I watched the Perseid meteor shower this morning. Very, very early this morning. If you’ve ever watched a meteor shower, you know it’s not a constant barrage like Hollywood movies show. I looked at the stars a lot, and sometimes a meteor streaked across the sky. Still, I saw several, most with distinct and lingering trails, some brighter than the brightest stars. Awesome that tiny little specks of dust, mostly, burning up in atmosphere, could be so impressive.
And it was a micro-adventure. Clear skies, and the moon set well before 4:00 am. Like a lot of places in the middle of N.C., there was a lot of light pollution. But I walked into a big empty field and got a little distance from the worst lights. Walking without the flashlight on to let my eyes adapt, I also startled… something. Two somethings that hissed at me. Cutting on the flashlight (with ninja speed because I was startled, too), I saw two pairs of glowing green eyes reluctantly moving away in a four-pawed gait. And hissing. Too big for house cats. Possums? Bobcats? Yeti? Small aliens reclaiming bits of their downed UFO? The flashlight ruined my night vision, so it was really dark when I cut it off. Alone in the dark, anything seemed possible. But I had my flashlight and lead pipe just in case.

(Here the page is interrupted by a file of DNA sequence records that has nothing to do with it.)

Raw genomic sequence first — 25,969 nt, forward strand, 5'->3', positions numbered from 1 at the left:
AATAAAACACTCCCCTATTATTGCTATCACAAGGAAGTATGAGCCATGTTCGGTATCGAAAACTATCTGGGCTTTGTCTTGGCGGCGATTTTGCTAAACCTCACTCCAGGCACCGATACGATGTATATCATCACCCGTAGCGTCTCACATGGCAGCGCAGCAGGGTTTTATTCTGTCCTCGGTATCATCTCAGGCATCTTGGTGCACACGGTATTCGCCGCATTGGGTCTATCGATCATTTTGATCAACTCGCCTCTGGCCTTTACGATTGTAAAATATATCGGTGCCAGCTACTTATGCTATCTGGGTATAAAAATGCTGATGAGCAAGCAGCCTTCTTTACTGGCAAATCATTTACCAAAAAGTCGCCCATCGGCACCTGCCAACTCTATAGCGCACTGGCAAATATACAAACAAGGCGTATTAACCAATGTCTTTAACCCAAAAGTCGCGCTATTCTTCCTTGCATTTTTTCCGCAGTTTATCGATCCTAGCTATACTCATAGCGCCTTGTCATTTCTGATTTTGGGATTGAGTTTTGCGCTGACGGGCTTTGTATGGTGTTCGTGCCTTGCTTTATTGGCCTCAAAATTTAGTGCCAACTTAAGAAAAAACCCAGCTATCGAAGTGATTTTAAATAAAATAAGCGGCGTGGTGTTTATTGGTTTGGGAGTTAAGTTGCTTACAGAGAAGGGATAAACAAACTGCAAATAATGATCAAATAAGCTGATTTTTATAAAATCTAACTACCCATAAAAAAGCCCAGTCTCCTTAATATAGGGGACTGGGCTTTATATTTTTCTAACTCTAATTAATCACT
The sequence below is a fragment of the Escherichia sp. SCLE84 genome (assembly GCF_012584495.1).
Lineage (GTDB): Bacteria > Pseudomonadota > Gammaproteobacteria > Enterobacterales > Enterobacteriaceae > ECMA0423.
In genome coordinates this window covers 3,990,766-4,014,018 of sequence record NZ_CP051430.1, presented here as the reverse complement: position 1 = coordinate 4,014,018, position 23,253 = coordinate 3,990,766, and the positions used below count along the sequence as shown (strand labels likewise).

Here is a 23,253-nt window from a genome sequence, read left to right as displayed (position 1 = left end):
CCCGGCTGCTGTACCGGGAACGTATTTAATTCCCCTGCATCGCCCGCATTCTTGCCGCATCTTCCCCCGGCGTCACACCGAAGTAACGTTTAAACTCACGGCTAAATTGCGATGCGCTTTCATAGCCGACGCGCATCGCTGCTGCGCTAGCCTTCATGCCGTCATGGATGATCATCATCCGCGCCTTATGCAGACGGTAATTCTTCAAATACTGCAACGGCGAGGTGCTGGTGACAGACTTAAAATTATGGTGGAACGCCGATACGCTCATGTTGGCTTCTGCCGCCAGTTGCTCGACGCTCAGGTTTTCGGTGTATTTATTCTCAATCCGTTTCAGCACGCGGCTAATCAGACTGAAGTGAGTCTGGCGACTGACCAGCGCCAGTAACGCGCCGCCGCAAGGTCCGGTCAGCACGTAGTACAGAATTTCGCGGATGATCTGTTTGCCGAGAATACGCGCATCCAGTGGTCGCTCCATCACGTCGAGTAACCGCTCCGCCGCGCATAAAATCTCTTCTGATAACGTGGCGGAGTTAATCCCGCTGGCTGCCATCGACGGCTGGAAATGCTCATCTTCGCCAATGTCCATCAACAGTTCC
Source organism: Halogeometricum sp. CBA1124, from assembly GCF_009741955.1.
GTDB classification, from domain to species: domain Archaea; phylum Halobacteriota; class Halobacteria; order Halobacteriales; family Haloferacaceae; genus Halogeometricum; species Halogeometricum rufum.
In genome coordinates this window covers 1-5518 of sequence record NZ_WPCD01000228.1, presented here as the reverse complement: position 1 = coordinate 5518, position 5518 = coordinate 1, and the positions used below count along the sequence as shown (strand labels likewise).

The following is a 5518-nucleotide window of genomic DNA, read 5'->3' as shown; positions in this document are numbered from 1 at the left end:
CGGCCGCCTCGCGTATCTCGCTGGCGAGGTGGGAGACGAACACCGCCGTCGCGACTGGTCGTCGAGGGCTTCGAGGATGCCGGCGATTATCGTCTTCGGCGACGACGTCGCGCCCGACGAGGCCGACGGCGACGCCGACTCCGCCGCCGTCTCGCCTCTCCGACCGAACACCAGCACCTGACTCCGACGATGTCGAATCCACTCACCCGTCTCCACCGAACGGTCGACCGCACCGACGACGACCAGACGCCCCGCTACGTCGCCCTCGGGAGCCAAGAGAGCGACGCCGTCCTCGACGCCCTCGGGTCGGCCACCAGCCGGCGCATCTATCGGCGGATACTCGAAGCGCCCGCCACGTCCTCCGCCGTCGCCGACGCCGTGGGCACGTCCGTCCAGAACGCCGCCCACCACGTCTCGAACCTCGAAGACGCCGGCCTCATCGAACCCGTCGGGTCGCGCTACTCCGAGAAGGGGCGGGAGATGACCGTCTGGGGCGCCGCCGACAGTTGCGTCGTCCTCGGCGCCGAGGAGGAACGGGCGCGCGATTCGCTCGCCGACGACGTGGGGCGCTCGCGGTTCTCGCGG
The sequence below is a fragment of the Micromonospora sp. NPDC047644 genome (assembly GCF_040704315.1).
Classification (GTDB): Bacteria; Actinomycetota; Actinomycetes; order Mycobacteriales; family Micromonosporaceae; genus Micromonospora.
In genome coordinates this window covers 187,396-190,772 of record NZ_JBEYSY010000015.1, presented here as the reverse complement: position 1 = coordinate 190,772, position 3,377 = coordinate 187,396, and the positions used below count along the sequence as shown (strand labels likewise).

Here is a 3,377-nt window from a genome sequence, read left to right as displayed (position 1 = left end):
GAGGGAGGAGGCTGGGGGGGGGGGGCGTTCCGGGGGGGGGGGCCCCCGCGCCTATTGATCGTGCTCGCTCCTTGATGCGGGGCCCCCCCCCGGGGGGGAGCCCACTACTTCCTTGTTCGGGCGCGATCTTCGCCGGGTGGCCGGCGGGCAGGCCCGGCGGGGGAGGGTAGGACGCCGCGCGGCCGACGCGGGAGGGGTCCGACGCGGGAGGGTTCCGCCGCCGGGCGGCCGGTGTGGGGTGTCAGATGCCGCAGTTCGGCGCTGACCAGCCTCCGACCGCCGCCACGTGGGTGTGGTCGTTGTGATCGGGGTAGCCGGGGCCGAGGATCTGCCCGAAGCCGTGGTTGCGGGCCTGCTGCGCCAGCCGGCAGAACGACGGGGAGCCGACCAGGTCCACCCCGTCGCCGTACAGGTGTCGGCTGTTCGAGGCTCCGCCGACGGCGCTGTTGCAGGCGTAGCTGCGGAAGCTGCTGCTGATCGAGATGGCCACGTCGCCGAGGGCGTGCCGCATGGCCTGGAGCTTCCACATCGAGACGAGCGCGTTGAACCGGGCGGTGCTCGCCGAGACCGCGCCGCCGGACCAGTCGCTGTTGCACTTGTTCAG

The probable-possums left, I spread my blanket, and watched the stars for the next hour and a half or so. My eyes adapted and I listened to the chirps and buzzes of insects (and traffic noise from the highway). I felt connected to the cosmos (and occasionally scanned the ground to avoid getting too connected to crazed critters). Sometimes meteors streaked across the sky. It took a bit of effort and planning, but the chance to do something uncommon was there. Better to take the chance than always keep my comfortable routine, even though I need the time to get ready for the new semester.